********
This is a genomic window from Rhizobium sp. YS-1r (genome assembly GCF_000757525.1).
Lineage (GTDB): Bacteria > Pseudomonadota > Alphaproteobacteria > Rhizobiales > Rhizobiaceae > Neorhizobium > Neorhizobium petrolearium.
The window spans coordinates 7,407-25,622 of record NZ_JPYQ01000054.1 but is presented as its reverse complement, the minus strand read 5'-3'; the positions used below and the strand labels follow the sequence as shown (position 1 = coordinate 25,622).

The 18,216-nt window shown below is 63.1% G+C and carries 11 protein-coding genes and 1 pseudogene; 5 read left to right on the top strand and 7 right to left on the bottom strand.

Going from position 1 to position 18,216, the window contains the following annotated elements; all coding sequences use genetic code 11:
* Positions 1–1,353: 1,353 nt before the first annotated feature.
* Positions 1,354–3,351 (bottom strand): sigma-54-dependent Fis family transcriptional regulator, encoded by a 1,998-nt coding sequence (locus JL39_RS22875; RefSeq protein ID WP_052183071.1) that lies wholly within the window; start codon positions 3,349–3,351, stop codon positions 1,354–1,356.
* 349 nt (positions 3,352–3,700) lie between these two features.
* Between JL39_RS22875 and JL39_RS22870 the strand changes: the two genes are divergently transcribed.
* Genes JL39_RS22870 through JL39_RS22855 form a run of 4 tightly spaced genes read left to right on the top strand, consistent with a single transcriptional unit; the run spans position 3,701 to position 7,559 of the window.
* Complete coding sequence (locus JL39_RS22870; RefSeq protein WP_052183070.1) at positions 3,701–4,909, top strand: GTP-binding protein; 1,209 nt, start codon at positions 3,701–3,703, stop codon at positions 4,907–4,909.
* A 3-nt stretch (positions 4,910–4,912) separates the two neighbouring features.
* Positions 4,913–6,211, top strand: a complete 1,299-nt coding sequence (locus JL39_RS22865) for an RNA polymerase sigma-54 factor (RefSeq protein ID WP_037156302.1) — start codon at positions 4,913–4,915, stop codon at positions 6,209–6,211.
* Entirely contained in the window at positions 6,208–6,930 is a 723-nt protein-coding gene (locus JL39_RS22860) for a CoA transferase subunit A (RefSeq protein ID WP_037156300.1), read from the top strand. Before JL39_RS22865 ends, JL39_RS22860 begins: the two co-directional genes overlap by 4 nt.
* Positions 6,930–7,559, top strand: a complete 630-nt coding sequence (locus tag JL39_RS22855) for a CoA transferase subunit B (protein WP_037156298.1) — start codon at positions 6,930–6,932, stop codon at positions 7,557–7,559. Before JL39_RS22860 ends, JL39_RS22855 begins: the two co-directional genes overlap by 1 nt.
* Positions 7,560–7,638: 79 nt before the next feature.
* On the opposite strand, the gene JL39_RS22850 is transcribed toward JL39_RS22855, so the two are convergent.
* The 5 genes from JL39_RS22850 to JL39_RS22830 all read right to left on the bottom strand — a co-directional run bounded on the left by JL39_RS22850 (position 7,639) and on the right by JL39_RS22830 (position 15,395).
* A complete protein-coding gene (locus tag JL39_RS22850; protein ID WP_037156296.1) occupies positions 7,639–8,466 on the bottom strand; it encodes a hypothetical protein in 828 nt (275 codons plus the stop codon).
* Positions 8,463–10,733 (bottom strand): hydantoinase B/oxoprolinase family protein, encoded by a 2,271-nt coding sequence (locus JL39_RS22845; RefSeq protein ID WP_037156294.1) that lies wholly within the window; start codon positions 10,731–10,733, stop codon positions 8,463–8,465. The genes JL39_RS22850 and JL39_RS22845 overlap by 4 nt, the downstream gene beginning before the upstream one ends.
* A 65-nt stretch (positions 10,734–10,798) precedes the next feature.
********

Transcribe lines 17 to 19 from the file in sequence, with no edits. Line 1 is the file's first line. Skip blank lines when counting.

* On the opposite strand, the gene JL39_RS22850 is transcribed toward JL39_RS22855, so the two are convergent.
* The 5 genes from JL39_RS22850 to JL39_RS22830 all read right to left on the bottom strand — a co-directional run bounded on the left by JL39_RS22850 (position 7,639) and on the right by JL39_RS22830 (position 15,395).
* A complete protein-coding gene (locus tag JL39_RS22850; protein ID WP_037156296.1) occupies positions 7,639–8,466 on the bottom strand; it encodes a hypothetical protein in 828 nt (275 codons plus the stop codon).